The damned lie of pride is that it promises us happiness through God-usurping self-exaltation, which turns out to be the very thing that KILLS our happiness. The more highly we think of ourselves, the smaller our capacity for wonder and worship over what is most worthy.

This is why Jesus said that only children would enter the kingdom of heaven.

At that time the disciples came to Jesus, saying, “Who is the greatest in the kingdom of heaven?” And calling to him a child, he put him in the midst of them and said, “Truly, I say to you, unless you turn and become like children, you will never enter the kingdom of heaven. Whoever humbles himself like this child is the greatest in the kingdom of heaven. (Matthew 18:1–4)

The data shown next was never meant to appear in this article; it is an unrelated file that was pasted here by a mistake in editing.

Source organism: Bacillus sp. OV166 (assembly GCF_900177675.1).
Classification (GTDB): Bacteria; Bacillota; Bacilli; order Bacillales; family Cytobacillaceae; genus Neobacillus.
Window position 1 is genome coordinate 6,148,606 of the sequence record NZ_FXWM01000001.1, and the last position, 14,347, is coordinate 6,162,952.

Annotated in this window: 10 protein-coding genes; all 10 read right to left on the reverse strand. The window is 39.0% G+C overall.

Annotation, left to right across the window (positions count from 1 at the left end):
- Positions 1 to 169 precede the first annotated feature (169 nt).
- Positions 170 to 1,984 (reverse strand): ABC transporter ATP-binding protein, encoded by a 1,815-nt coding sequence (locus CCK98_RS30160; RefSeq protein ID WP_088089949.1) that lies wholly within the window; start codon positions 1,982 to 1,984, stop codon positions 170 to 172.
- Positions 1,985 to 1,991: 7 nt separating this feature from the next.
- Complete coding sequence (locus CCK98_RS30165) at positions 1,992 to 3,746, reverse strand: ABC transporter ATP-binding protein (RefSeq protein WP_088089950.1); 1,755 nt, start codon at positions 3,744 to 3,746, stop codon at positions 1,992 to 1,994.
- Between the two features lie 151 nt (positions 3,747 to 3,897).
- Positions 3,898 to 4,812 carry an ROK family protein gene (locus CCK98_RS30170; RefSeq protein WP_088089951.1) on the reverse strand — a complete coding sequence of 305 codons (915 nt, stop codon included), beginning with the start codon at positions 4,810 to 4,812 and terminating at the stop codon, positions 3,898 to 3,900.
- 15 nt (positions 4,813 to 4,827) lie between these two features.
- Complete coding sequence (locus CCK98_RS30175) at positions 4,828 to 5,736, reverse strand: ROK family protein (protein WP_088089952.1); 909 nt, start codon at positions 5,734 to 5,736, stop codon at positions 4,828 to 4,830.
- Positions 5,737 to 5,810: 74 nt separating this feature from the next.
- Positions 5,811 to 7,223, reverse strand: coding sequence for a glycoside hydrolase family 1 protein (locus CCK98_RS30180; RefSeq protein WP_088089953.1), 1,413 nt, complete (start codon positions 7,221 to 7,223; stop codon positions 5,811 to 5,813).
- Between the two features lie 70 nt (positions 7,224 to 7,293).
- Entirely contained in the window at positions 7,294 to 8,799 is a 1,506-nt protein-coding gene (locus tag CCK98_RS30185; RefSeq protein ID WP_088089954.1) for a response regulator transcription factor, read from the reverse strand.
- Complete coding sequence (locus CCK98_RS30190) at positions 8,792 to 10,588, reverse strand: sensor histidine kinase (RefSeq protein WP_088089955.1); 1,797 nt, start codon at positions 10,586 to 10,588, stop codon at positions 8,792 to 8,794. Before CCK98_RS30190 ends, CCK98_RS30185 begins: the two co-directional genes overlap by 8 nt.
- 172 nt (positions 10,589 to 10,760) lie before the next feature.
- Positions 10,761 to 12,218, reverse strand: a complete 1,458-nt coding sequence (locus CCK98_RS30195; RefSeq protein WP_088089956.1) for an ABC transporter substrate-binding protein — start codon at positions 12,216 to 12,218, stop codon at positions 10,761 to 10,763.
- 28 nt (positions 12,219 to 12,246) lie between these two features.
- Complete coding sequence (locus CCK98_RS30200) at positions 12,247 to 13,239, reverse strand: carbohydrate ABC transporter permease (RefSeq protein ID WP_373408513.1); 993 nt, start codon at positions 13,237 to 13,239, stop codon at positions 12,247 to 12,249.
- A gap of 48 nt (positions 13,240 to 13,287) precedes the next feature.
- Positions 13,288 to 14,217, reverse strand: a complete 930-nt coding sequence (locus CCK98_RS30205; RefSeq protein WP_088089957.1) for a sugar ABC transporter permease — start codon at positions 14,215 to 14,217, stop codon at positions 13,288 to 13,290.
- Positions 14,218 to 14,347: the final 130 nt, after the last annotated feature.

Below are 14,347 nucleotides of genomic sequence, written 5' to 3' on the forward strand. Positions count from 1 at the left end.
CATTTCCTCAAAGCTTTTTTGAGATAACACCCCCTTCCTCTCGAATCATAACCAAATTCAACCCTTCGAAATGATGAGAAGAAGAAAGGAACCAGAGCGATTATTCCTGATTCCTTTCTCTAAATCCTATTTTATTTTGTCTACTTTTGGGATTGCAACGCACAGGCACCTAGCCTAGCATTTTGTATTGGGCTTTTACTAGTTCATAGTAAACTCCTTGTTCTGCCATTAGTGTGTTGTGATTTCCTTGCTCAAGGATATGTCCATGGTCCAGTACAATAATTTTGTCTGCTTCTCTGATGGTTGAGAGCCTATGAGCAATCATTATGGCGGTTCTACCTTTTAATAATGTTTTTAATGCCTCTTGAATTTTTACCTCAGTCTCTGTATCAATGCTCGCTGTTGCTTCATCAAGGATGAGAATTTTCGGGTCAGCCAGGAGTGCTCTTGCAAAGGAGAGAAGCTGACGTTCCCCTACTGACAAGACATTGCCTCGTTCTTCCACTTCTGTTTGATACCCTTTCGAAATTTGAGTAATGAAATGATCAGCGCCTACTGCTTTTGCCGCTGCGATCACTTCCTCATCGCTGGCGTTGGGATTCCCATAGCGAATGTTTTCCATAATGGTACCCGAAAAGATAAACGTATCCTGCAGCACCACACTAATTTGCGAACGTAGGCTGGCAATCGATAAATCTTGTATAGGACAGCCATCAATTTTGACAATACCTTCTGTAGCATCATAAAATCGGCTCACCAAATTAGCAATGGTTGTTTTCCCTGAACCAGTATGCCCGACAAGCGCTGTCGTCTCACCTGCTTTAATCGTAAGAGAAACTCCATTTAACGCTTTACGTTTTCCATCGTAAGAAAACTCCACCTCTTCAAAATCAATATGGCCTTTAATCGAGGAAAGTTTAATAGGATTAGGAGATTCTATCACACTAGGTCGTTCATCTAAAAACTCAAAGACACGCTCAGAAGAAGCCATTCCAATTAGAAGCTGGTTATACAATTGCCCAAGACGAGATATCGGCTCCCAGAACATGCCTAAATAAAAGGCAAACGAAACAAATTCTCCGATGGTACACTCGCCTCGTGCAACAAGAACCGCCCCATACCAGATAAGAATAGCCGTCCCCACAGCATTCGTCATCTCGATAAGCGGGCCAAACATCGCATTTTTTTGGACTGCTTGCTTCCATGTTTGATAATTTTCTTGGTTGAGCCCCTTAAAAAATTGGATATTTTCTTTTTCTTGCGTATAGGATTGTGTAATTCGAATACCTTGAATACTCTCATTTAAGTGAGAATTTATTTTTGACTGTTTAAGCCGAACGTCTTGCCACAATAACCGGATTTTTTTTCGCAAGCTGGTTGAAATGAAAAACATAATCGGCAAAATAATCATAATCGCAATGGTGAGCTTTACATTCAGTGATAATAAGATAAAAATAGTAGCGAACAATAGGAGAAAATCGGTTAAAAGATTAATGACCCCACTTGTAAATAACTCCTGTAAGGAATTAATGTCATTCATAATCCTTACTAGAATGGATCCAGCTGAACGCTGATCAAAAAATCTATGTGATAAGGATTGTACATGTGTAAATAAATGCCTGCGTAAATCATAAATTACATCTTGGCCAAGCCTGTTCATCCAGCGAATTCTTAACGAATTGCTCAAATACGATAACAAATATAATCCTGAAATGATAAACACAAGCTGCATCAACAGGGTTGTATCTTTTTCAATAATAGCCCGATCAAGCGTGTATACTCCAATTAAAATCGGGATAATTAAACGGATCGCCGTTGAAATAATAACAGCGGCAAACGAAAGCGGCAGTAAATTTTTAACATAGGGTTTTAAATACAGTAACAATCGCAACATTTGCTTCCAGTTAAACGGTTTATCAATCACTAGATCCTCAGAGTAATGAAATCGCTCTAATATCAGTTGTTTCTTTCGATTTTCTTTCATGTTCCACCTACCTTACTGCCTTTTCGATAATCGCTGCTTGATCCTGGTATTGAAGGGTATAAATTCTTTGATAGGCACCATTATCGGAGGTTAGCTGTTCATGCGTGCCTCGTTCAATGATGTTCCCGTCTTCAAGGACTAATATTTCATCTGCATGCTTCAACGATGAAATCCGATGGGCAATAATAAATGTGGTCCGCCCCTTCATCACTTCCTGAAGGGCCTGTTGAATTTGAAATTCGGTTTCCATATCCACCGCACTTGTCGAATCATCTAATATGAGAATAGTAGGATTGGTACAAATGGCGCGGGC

Why do only childlike people enter the kingdom of heaven? Because only childlike people have the capacity to enjoy it.

Think about it like this: children delight in going to a playground; adults chase delight in trying to possess their own “playground.” Children love to hear a great story; adults want to be impressively well-read. Children dance for joy at the thought of a doughnut; doughnut dancing is beneath the dignity of self-conscious adults. Children are easily absorbed in the greatness of something wonderful; adults are easily absorbed in wanting to be great.

The simple fact is that “Proud ‘grown ups’ cannot [and will not] be happy in heaven.”

Satan wants us to grow up and be like God. God, on the other hand, wants us to grow up and be like children. Listen to God. He knows that it requires humility to fully enjoy things for what they are. That’s why heaven is for children.